MSNBC's Wolffe Finds GOP 'Excluding' People As It Gets 'More Male and Older and Whiter'

On MSNBC's PoliticsNation show, MSNBC.com Executive Editor Richard Wolffe -- formerly of Newsweek -- recounted that the Republican base is getting "more male and older and whiter," and asserted that they are "excluding more than half the population" as he asserted that Republicans are "not ready for power yet."

After host Al Sharpton recalled that Republicans are talking about trying to catch up with Democrats in winning women voters, Wolffe began:

They're fighting two different urges. One is to pander to their base, and their base is becoming more conservative and more male and older and whiter. And they're also trying out, at least at the political consultant level, that are more interested in, you know, having more candidates and therefore more cash to spend, they want to try and win.

He added:

And, you know, it's really hard to do this when not only are you excluding more than half the population, but you're also excluding the fastest growing demographic group which is immigrants and especially Latinos in this country. The smart people in the party have not figured out a way, in spite of being smart, have not figured out a way to reconcile these two ends. And that's why this party is not ready for power yet. It seems that they haven't learned enough from their defeat and it does make you wonder how many more defeats they have to go through.

A bit later, Wolffe tried to argue inconsistency between supporting more personal freedom while opposing abortion:

And this is how parties become increasingly marginalized. You know, I do think there is a bigger issue for Republicans in general which is if you're going to say you're the party of individual freedom, of American freedom, then, and small government, you've got to ask yourself: "why are you trying to intrude on women's lives so much?"

People aren't stupid. They understand that this is intrusive. Intrusive on their personal choice, their personal freedoms. And I don't think these things square up. You cannot appeal to libertarians and at the same time say we're going to tell you how to manage your own health and your own reproductive rights and your own families.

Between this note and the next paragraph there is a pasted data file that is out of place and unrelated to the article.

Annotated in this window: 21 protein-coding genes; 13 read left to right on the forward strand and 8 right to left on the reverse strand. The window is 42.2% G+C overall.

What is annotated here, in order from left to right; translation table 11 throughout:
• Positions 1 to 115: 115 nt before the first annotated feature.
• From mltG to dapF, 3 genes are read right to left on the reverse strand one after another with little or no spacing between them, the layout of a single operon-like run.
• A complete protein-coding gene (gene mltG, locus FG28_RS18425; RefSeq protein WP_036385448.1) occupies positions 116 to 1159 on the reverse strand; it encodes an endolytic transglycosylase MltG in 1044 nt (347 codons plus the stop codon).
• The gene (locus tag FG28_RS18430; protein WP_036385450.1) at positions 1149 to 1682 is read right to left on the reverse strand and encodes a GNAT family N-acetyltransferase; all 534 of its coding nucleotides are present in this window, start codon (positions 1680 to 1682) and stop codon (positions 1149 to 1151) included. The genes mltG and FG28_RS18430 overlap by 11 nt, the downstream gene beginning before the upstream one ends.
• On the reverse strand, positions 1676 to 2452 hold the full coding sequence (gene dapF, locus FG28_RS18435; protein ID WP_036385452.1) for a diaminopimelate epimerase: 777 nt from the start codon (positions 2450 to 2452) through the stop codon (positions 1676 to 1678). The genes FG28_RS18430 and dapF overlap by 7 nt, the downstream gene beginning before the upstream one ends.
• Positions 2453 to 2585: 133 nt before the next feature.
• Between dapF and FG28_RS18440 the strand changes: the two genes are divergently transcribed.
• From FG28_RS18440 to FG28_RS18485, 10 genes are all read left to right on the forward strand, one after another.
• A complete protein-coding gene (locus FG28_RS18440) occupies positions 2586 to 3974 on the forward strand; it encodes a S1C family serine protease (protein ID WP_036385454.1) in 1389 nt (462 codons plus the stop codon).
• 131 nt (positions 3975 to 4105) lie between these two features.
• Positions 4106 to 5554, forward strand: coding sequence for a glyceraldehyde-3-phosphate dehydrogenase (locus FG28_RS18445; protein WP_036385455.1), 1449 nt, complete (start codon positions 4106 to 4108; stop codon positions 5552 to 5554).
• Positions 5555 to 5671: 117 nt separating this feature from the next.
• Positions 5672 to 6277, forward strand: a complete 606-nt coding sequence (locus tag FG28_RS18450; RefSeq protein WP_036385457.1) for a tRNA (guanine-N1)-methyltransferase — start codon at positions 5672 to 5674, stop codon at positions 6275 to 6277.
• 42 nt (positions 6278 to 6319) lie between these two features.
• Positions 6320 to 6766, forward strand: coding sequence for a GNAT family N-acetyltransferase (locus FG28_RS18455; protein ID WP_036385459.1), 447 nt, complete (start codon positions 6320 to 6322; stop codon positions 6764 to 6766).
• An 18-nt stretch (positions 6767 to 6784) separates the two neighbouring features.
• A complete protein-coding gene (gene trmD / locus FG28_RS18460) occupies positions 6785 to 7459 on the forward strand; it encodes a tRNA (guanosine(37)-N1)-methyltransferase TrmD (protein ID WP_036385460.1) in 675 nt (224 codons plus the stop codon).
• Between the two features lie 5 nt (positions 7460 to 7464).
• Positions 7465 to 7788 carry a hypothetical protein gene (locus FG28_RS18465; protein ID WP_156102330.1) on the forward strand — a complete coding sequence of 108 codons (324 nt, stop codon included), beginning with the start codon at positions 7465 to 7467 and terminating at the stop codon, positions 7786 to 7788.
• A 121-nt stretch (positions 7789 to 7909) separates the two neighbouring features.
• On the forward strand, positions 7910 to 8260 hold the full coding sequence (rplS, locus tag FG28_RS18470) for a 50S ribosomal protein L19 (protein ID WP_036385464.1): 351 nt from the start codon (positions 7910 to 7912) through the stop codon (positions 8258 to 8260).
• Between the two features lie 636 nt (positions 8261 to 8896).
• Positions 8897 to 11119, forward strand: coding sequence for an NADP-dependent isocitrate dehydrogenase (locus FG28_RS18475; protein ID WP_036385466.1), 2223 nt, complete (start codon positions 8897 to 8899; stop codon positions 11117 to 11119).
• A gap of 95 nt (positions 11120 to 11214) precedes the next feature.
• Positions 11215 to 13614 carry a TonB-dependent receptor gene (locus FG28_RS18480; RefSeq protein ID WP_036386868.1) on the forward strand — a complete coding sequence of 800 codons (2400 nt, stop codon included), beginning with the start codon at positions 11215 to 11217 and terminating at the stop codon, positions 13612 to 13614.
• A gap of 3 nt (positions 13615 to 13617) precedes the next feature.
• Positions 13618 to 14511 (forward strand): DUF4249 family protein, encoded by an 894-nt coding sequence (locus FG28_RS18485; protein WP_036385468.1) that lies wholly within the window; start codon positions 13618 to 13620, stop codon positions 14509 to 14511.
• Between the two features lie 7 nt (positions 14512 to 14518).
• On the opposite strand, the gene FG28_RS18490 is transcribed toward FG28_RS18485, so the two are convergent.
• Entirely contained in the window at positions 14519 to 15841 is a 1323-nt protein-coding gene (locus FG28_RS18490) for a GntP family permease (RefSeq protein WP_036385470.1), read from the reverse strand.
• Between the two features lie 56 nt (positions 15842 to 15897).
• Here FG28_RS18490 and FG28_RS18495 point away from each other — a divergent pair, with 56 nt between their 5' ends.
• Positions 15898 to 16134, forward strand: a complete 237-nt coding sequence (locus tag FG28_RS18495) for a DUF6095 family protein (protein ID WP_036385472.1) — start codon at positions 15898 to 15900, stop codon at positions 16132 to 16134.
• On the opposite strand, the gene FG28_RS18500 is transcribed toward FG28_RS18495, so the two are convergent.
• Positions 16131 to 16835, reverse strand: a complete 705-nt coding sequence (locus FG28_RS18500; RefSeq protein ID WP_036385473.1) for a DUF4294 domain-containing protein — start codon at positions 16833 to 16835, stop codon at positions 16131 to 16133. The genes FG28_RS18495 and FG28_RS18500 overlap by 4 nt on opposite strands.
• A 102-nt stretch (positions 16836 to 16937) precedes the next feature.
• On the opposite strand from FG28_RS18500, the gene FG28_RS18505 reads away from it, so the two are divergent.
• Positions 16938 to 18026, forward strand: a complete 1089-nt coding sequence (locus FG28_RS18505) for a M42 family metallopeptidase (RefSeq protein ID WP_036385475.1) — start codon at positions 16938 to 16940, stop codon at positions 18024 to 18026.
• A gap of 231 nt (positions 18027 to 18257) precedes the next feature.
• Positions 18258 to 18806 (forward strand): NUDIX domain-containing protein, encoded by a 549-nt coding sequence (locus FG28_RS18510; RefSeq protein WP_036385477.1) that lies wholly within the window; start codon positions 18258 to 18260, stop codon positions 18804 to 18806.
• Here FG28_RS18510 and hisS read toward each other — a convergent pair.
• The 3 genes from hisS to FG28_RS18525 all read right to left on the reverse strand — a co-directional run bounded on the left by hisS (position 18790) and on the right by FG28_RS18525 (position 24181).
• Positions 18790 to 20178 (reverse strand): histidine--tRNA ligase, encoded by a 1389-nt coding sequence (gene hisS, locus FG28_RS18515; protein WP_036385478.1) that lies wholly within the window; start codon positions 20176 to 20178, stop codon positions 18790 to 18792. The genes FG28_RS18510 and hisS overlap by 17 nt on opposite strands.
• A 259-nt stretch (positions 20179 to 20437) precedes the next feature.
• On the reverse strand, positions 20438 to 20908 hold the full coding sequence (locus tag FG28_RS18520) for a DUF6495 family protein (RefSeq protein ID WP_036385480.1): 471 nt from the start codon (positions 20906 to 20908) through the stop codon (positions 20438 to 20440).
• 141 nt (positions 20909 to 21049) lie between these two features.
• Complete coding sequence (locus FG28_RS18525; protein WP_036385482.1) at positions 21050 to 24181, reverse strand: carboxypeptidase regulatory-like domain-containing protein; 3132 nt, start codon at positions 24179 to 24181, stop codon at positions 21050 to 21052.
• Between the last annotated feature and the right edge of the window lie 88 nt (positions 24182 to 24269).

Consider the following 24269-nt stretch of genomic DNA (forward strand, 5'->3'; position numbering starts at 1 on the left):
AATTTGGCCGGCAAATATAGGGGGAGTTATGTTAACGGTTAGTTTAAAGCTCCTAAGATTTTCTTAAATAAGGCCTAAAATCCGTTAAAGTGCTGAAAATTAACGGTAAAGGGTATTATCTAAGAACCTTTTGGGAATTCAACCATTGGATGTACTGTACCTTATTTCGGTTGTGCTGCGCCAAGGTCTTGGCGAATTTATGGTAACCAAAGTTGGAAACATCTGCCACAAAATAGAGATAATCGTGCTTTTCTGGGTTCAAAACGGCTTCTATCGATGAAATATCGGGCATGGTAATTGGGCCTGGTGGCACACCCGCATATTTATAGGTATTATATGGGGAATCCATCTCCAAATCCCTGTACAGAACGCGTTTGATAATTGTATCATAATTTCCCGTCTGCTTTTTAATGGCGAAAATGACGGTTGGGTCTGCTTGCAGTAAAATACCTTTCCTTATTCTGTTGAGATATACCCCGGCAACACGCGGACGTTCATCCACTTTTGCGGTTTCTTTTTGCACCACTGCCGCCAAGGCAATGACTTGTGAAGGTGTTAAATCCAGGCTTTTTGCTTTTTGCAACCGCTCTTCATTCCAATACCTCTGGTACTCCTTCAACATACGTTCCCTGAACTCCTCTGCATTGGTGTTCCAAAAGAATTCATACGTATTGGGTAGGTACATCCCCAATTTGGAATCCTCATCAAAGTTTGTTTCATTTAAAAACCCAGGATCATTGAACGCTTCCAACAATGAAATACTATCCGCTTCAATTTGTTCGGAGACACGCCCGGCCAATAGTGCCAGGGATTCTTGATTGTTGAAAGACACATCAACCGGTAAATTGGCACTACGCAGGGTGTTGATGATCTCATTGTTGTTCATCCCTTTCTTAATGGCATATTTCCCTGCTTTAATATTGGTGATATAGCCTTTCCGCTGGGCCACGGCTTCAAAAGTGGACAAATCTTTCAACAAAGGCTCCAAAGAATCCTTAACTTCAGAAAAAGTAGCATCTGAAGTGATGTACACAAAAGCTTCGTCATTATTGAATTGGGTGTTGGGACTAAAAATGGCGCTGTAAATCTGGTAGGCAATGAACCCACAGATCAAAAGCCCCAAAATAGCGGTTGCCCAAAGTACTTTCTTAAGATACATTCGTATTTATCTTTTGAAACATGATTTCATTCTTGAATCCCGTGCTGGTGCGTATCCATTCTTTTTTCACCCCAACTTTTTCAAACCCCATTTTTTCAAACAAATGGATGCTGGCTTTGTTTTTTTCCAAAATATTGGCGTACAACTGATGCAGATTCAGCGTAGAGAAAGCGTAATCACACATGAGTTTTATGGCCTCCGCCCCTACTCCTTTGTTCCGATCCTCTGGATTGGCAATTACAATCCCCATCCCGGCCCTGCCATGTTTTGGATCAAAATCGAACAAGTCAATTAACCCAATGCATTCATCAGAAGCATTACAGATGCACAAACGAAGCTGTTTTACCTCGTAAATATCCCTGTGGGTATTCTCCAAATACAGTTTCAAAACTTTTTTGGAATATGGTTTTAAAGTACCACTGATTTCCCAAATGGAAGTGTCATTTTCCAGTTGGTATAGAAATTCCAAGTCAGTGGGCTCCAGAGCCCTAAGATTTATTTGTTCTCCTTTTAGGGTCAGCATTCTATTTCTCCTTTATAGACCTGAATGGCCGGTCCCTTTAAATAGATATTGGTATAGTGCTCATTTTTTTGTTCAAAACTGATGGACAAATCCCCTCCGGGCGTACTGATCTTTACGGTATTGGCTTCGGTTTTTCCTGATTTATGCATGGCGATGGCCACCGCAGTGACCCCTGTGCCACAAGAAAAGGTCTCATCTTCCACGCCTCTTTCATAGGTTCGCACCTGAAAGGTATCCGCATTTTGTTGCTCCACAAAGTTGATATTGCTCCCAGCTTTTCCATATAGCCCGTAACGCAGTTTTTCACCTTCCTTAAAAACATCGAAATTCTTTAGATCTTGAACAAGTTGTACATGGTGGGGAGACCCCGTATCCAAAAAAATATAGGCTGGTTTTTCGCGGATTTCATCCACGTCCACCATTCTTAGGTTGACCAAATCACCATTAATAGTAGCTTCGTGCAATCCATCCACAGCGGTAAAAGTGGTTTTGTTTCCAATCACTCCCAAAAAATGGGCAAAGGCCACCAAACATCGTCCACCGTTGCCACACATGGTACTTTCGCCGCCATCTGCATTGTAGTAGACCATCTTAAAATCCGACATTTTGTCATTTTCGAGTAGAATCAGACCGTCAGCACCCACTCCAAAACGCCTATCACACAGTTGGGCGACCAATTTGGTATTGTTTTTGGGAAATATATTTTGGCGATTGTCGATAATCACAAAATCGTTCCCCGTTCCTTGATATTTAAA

Below is a transcript of relevant portions of the November 12, PoliticsNation on MSNBC:

RICHARD WOLFFE: They're fighting two different urges. One is to pander to their base, and their base is becoming more conservative and more male and older and whiter. And they're also trying out, at least at the political consultant level, that are more interested in, you know, having more candidates and therefore more cash to spend, they want to try and win.

And, you know, it's really hard to do this when not only are you excluding more than half the population, but you're also excluding the fastest growing demographic group which is immigrants and especially Latinos in this country. The smart people in the party have not figured out a way, in spite of being smart, have not figured out a way to reconcile these two ends. And that's why this party is not ready for power yet. It seems that they haven't learned enough from their defeat and it does make you wonder how many more defeats they have to go through.

(...)

WOLFFE: And this is how parties become increasingly marginalized. You know, I do think there is a bigger issue for Republicans in general which is if you're going to say you're the party of individual freedom, of American freedom, then, and small government, you've got to ask yourself: "why are you trying to intrude on women's lives so much?"

People aren't stupid. They understand that this is intrusive. Intrusive on their personal choice, their personal freedoms. And I don't think these things square up. You cannot appeal to libertarians and at the same time say we're going to tell you how to manage your own health and your own reproductive rights and your own families.

--Brad Wilmouth is a news analyst at the Media Research Center. Click here to follow Brad Wilmouth on Twitter.